judge about to pound gavelThis is the fourth post in a series of articles which will discuss dealing with Peoria, Illinois charges of stalking and harassment. My last article addressed what constitutes “harassment” in the state of Illinois. It was important to discuss this topic because it is often misunderstood. Most people do not understand what conduct constitutes harassment. The crime of harassment carries criminal penalties and can affect your ability to obtain employment, housing, and more. In this post I will discuss why harassment is considered a crime to help individuals better understand this area of the law. If you or someone you know needs assistance, contact my office today to speak with a criminal defense lawyer.

Illinois law protects people from being made to feel as if they must fear for their safety

Harassment is considered a crime in Illinois because it undermines the fundamental principles of safety and the right to live free from fear. In legal terms, harassment involves engaging in persistent, unwanted behavior with an intent to offend or intimidate another person. It is true that there are differing viewpoints on whether certain conduct should constitute harassment. However, by criminalizing certain behavior, the law is intending to prevent the potential harm that it can inflict on victims. Beyond the harm it can cause individually, harassment can also disrupt workplaces or other environments intended to create a sense of safety. The law criminalizing harassment reinforces the broader societal value of personal security and respect for one another. The law is also intended to protect against escalation of behavior that could lead to other crimes. It is common for harassment to be the first in a series of charges someone receives. By criminalizing the communication first, the law is seeking to prevent further damage of physical violence.

Now that we have established why harassment is a crime, if you are arrested with charges of harassing another, it is important to take it seriously. These matters can differ based on the specific facts of the situation and the way the victim felt because of the harassing conduct. If charged with harassment, you will also likely be subject to a restraining order. If you violate a restraining order, you can be convicted of a class “A” misdemeanor, in addition to the conviction of harassment. This type of conviction can result in a prison sentence up to one year. Harassment is a class “B” misdemeanor with penalties of up to 180 days in jail. Aggravating circumstances can cause the offense to be enhanced resulting in a felony conviction. Any type of criminal conviction stays on your record permanently and may cause lifelong consequences.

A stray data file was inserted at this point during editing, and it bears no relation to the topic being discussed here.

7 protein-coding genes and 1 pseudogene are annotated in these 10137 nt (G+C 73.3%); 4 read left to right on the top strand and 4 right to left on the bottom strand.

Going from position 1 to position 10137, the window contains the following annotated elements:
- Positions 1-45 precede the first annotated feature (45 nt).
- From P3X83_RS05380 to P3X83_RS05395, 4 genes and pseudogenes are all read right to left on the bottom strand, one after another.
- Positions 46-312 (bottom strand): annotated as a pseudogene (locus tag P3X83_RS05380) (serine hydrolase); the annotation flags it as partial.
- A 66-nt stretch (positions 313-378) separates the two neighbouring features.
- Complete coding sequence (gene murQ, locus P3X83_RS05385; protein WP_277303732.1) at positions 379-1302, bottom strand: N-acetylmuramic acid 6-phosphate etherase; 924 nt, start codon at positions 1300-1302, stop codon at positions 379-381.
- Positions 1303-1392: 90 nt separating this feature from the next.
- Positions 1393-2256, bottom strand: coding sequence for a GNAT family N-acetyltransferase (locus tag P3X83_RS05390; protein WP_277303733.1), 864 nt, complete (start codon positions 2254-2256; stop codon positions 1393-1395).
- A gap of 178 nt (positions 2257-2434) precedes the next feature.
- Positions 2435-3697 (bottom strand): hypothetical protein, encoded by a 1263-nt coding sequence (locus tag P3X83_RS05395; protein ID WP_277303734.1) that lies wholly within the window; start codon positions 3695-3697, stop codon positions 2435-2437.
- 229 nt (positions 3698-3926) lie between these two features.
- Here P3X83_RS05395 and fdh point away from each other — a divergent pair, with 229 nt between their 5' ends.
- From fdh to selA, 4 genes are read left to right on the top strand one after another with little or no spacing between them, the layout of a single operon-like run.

Accusations of harassment are not a “private matter” between two parties

It is not uncommon for harassment accusations to be made against a partner or spouse in the context of a break-up. People often make the mistake of thinking it is a private matter between two parties when there are accusations of harassment. However, once you are arrested, the prosecuting office is the only authority to decide whether they will proceed with a trial. The State has an interest in protecting victims of threats or violence that could result in more serious crimes. You must proactively defend yourself if charged. If you seek to persuade the victim to drop the allegations against you, you could face additional charges. It is a crime to interfere with the reporting of domestic violence and to do so could result in additional prison time. It is crucial to hire an attorney with criminal defense experience to understand the legal process ahead of you.

For example, Bob harassed his estranged wife by excessively calling her and approached her at her place of residence. If she felt in fear for her life, Bob could be charged with harassment and domestic violence. If Bob attempts to take his ex-wife’s phone, this conduct could also result in an additional charge of interference with reporting of a crime. Each of these charges can result in jail time, and Bob could be forced to serve them consecutively. Additionally, under federal law, Bob’s conviction of domestic violence prevents him from ever owning a firearm.

I am experienced in handling harassment charges and my office will act immediately if you have been arrested. I am a former prosecutor and devote my practice to defending the rights of accused parties. Contact my office today to speak with a Peoria criminal defense lawyer. We also serve the cities of Bloomington, Eureka, Galesburg, Morton, Normal, Pekin, Springfield, and Washington. I serve the counties of Fulton, Knox, LaSalle, Marshall, Mason, McLean, Putnam, Rock Island, Shuyler, Stark, Tazewell and Woodford. I also handle federal cases in Urbana.